WITH the coming new administration and its set of personalities, just wondering if Davao pragmatism in clothes will trump the Manila flair for over-the-top fashion ensembles. After all, we are talking about governance. Form should follow function. Meaning, it is a simple hand-over on June 30 that should keep a business-like if formal tone. Formal, as in serious without ostentation, distraction or triumphalism expressed in too celebratory clothes. But with the serious note of a new beginning.
I guess this makes me sound like the party pooper. Especially when we are contemplating the opening of Congress, which brings on a tsunami of luxury clothing, mostly in native fabrics, which ends up conveying an air of triumphalism right there separating the governed from the leaders. In a democracy, we are supposed to elect servant-leaders, not royalty, homegrown as that may be. Those elected must demonstrate to the rest of the population that they are still one with us in our serviceable clothes, not showily apart. Considering that I am an advocate of indigenous fabrics and work for the preservation and development of our traditional hand-woven fibers, it does seem I am deliberately missing an opportunity to encourage a wholesale fashion display of their variety and attractiveness. It is not that way at all. I am calling for restraint to fit the occasion. By all means, use indigenous materials, but in a way that unites us as a people, as in affordable, practical and, yes, modest, please.
The opening of Congress has become such a fashion show with the media focusing on who wore what, that whatever this beginning of legislative work is originally meant to be, gets lost in the parade of extravagant fashion ensembles.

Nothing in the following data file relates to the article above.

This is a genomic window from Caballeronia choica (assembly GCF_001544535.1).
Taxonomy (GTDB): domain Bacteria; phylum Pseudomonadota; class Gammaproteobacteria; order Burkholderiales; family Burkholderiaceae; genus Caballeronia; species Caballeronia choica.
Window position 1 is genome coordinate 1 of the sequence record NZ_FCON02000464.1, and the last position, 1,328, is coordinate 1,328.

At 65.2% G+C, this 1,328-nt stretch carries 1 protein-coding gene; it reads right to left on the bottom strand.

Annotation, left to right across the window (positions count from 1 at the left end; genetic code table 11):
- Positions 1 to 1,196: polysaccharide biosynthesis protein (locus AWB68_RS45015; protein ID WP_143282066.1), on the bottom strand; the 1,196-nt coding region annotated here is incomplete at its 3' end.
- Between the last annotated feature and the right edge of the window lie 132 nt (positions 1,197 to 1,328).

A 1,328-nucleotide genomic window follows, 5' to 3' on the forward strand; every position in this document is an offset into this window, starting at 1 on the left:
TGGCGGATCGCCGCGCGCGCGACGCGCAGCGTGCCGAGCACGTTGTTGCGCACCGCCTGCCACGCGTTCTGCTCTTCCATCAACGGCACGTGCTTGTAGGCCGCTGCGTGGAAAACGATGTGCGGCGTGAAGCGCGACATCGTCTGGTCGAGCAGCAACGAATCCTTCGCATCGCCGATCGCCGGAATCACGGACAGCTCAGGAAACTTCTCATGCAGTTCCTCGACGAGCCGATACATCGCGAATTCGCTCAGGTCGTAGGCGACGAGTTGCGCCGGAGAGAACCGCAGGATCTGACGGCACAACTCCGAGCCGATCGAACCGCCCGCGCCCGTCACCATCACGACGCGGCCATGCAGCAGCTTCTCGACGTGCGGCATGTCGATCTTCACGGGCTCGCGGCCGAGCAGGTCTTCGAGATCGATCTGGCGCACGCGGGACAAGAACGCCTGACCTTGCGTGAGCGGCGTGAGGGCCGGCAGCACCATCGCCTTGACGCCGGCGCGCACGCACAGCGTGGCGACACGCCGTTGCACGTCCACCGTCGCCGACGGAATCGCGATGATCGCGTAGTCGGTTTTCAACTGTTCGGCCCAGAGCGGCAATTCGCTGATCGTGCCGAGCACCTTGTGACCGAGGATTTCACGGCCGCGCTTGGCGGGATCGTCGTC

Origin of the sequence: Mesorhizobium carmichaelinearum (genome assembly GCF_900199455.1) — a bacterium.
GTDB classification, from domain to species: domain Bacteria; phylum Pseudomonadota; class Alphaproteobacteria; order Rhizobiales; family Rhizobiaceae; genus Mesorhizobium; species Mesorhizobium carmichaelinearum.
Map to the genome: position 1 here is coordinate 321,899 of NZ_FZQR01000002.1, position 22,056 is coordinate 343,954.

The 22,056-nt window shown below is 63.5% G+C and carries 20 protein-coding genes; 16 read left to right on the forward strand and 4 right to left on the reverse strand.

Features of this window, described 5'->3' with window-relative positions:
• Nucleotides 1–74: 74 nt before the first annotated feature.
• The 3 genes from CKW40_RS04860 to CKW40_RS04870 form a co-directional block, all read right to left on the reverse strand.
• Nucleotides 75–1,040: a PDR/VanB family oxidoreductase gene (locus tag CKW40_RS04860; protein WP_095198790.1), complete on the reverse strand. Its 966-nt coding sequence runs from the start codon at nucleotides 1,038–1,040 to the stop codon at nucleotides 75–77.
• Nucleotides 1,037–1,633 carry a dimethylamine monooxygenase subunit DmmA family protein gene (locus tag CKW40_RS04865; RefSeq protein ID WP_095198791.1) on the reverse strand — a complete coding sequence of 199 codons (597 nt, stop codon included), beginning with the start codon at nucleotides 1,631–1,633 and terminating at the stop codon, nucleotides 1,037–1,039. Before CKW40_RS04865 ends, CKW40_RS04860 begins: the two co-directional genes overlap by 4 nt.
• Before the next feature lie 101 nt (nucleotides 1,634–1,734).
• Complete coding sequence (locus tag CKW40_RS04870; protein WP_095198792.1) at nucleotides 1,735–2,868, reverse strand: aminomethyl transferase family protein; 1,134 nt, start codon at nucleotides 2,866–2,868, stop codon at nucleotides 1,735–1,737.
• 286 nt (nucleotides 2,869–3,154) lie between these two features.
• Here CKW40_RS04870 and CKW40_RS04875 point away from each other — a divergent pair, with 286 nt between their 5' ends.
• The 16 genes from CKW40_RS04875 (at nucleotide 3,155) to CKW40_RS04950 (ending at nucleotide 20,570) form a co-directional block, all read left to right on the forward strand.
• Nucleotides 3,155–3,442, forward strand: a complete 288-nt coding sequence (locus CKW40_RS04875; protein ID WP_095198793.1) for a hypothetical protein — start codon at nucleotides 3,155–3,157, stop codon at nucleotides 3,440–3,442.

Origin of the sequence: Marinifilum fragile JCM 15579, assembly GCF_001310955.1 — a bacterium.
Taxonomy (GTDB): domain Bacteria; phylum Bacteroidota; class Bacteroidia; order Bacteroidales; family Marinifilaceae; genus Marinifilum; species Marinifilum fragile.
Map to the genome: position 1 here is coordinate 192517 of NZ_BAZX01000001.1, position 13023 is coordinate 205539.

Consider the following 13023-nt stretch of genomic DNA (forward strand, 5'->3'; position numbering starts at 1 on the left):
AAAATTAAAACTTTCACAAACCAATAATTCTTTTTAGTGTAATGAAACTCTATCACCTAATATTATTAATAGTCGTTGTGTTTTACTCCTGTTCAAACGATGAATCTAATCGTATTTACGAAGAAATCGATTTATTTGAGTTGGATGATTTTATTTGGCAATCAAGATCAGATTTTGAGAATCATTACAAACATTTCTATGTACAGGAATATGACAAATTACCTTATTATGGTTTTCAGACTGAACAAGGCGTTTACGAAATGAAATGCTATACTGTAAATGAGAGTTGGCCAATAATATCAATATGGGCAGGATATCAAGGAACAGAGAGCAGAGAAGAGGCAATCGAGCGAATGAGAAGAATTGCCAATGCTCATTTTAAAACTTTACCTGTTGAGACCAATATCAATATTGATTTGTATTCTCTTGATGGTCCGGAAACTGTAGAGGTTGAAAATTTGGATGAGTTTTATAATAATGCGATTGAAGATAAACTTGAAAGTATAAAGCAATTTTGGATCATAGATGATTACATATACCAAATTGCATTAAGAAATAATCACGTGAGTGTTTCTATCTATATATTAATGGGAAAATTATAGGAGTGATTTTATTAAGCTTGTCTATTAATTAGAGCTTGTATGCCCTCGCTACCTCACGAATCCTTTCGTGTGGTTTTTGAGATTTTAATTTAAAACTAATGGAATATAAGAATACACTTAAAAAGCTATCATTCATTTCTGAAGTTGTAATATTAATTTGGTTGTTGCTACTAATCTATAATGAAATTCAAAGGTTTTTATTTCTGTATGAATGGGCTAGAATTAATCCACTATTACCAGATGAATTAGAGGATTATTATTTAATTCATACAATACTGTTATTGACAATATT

I do wonder where else in the world does a legislature opening come with such a tone both of unnecessary luxury, fatuous symbolism and an underlining of inequality. Yes, indeed, it is a lot of fun and quite an entertainment, sometimes good for laughing out loud. But it is also pathetic for the falsity of its tenor in a country like ours is today.
When Singapore became independent decades ago, the ruling party that became the government eschewed the British clothing formalities of the colonizers and deliberately used white short-sleeved shirts for government work, parliament and other official events. It emphasized it was a tropical country where formal Western clothes were out of kilter with the weather. Those short-sleeved shirts showed solidarity with the population, not separation.
In Indonesia, they wear batik everyday so their legislators as well as their taxi drivers are in the same fashion, no obvious differences. In Myanmar, everyone, from government officials to the general populace, wears their native styles and fabrics.
The new President seems to favor plaid shirts, which are a commonplace piece of clothing available to all here. Davaoeños seem to be wearing them daily. And guess what? Iloilo hand-woven fabric (hablon or patadyong material) can produce all kinds of plaids. So can Northern Luzon, from La Union to the Ilocos region. Encouraging increased production by wearing plaids would be a good thing. Plaids would bring on the right tone, encourage production of available local materials, popularize affordable everyday wear.
This is not to discourage the barong tagalog or the terno or the kimona, baro’t saya, etc., but to use them in a thoughtful and correct context, taking into consideration the current malaise about inequality, elitism and whatever separates us from each other based on material wealth, political power and status. By the way, the fashion overdose from the Congress opening is not limited to Filipiniana. The Congress opening must tone down. We are a developing country with too many stuck in poverty. Let us be real. Legislators and other government officials and their families should be servant-leaders and act as such, not like power trippers in our midst.
Davao, here is looking at you.